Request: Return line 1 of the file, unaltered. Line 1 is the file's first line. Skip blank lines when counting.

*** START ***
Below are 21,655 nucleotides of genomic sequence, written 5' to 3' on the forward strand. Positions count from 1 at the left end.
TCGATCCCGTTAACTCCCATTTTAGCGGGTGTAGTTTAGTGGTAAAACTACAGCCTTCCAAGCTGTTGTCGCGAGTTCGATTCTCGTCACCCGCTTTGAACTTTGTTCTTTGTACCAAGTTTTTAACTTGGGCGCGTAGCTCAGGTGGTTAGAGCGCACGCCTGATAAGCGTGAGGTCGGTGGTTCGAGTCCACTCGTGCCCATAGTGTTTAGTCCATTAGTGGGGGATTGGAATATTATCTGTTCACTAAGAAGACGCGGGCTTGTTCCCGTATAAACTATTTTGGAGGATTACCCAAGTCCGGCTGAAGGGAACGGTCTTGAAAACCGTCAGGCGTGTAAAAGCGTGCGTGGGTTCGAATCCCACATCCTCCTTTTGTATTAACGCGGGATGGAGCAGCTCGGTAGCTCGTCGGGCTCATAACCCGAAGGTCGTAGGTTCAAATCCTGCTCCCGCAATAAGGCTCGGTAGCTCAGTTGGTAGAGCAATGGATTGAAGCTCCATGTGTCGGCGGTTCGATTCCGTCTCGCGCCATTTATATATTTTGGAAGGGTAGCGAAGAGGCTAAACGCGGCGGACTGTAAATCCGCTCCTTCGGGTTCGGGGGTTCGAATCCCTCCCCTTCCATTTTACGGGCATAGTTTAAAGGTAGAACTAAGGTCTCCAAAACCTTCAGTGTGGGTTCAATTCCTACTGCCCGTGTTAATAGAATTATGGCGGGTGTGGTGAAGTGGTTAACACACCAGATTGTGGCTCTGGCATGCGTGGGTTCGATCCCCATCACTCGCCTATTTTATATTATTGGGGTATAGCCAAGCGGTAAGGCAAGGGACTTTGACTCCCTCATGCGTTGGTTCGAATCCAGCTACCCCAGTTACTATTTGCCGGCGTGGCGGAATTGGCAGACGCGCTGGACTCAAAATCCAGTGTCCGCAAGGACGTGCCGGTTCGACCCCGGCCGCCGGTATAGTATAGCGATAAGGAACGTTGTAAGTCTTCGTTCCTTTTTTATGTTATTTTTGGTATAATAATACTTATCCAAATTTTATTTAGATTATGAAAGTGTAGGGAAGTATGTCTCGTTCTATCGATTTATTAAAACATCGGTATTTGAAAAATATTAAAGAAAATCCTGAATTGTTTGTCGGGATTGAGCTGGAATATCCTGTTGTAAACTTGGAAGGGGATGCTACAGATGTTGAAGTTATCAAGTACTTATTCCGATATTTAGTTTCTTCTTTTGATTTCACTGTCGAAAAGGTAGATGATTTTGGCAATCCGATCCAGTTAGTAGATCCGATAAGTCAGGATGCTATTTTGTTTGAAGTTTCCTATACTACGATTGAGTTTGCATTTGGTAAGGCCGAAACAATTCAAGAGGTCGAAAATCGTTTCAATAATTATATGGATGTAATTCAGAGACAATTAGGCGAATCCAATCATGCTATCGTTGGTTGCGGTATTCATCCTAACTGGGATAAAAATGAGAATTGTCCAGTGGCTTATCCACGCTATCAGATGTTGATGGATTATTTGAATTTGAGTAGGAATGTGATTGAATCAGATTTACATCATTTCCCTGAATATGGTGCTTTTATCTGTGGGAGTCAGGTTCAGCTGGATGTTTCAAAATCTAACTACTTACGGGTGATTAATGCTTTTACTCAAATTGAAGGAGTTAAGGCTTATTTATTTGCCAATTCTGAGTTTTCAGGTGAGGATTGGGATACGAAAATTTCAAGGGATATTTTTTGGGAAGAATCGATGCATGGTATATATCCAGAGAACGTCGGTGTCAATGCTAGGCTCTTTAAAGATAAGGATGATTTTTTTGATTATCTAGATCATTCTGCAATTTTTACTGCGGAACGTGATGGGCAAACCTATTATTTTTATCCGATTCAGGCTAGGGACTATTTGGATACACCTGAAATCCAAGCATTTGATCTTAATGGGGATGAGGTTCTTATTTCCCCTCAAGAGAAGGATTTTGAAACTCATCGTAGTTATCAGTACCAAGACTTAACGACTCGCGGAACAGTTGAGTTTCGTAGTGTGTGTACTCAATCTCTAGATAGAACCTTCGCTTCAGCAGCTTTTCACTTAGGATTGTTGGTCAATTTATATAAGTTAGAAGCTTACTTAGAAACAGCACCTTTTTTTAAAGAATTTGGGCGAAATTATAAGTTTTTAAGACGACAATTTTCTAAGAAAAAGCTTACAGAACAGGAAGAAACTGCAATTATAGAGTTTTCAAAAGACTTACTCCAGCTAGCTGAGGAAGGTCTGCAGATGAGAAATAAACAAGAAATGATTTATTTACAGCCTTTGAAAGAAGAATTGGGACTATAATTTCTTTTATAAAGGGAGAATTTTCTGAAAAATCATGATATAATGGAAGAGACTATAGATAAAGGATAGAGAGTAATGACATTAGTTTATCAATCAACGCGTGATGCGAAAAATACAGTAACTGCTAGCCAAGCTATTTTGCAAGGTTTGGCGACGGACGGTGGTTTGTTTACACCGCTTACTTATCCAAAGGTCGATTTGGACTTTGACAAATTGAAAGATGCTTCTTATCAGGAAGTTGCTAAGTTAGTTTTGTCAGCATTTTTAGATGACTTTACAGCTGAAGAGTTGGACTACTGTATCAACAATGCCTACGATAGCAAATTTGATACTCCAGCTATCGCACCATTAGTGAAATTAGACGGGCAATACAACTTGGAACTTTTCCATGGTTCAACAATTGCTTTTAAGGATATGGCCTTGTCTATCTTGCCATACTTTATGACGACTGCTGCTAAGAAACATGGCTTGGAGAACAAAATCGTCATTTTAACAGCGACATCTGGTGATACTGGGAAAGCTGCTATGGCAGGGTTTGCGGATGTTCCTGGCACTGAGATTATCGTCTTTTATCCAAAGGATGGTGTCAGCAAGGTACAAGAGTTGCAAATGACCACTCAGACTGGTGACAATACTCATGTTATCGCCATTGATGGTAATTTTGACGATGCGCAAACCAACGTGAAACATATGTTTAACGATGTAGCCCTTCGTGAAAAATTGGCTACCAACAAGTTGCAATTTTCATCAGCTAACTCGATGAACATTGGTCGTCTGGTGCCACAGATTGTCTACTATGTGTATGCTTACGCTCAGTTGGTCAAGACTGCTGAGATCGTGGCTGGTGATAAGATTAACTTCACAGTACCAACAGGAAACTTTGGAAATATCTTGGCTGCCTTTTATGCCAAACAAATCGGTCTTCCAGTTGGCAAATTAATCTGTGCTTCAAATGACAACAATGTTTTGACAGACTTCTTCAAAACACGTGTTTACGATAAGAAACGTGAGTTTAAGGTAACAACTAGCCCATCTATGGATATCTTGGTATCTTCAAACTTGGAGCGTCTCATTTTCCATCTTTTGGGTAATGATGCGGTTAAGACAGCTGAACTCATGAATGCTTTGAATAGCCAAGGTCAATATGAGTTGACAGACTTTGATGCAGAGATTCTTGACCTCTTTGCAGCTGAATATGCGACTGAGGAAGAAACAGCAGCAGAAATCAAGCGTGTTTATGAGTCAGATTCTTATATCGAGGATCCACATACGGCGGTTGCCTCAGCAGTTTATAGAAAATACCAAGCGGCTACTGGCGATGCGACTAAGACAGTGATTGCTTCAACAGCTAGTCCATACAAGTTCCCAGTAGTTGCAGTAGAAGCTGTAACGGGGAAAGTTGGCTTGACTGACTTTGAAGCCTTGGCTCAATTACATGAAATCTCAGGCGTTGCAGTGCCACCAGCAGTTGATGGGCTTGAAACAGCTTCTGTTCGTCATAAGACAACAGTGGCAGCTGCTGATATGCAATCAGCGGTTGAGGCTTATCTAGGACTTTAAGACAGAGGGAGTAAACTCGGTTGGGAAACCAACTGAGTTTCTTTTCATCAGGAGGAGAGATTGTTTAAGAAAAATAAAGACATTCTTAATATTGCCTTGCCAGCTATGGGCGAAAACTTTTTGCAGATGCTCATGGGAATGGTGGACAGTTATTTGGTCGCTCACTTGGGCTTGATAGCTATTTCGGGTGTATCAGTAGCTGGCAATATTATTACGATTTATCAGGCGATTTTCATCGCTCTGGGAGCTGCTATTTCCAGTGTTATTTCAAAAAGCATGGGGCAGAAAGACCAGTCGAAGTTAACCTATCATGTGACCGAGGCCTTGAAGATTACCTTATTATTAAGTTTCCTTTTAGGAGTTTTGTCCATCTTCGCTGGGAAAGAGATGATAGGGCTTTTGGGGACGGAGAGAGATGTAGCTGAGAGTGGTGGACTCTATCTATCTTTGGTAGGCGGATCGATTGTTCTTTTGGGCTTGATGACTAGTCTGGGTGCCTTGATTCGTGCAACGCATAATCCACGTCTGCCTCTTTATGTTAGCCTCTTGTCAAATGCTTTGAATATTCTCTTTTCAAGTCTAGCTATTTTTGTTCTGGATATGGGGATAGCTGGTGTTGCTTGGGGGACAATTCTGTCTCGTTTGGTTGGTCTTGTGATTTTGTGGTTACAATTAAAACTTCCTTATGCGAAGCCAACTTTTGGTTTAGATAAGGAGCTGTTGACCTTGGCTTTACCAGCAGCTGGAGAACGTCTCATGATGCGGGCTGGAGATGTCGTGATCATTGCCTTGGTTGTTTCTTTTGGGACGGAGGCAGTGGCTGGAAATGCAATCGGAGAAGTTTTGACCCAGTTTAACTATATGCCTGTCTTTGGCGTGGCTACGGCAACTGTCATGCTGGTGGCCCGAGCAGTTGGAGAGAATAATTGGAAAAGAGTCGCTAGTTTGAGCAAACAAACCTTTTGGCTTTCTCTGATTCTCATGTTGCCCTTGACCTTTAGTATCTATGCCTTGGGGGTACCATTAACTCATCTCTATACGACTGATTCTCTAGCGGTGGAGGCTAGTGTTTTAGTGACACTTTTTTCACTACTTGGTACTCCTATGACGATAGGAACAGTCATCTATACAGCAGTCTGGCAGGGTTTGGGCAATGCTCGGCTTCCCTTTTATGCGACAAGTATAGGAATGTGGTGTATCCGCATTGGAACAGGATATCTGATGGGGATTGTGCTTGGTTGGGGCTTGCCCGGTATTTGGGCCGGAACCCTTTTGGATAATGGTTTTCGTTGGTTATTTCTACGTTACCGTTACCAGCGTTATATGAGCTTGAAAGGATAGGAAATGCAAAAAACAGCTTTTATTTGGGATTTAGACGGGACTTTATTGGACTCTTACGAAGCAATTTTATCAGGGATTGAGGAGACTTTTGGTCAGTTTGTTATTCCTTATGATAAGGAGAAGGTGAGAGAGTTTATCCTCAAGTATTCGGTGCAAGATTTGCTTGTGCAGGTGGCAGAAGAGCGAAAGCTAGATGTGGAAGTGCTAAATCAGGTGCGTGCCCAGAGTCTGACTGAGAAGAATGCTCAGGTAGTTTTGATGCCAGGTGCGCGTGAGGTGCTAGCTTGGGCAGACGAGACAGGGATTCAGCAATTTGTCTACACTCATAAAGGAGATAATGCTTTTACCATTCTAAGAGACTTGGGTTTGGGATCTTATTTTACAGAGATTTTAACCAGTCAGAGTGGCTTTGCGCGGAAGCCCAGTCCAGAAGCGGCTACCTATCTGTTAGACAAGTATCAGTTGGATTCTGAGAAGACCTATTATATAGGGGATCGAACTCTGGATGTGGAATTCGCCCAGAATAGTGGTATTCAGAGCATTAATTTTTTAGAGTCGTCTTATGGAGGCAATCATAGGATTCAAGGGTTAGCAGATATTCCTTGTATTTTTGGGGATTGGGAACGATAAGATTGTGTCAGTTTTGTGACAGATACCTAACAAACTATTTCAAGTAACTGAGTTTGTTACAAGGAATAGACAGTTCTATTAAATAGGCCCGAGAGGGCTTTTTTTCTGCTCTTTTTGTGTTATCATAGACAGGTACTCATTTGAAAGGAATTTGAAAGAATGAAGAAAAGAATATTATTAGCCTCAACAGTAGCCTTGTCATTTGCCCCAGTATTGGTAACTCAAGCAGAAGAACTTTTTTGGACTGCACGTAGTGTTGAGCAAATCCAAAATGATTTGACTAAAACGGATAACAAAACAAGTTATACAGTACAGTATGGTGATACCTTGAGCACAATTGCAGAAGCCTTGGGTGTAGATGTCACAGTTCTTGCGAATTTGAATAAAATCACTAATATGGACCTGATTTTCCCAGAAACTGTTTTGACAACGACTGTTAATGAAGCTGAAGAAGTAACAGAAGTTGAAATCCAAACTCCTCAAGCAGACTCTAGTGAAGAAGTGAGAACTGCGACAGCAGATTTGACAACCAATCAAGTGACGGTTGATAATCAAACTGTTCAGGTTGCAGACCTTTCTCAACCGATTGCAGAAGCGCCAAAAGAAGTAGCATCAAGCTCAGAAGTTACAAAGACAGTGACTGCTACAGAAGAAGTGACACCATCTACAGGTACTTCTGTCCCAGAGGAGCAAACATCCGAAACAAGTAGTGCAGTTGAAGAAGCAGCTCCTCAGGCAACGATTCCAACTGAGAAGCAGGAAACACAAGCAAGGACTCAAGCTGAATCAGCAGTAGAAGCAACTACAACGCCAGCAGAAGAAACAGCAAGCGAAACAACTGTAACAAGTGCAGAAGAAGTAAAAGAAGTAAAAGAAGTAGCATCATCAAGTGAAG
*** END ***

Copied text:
Below are 21,655 nucleotides of genomic sequence, written 5' to 3' on the forward strand. Positions count from 1 at the left end.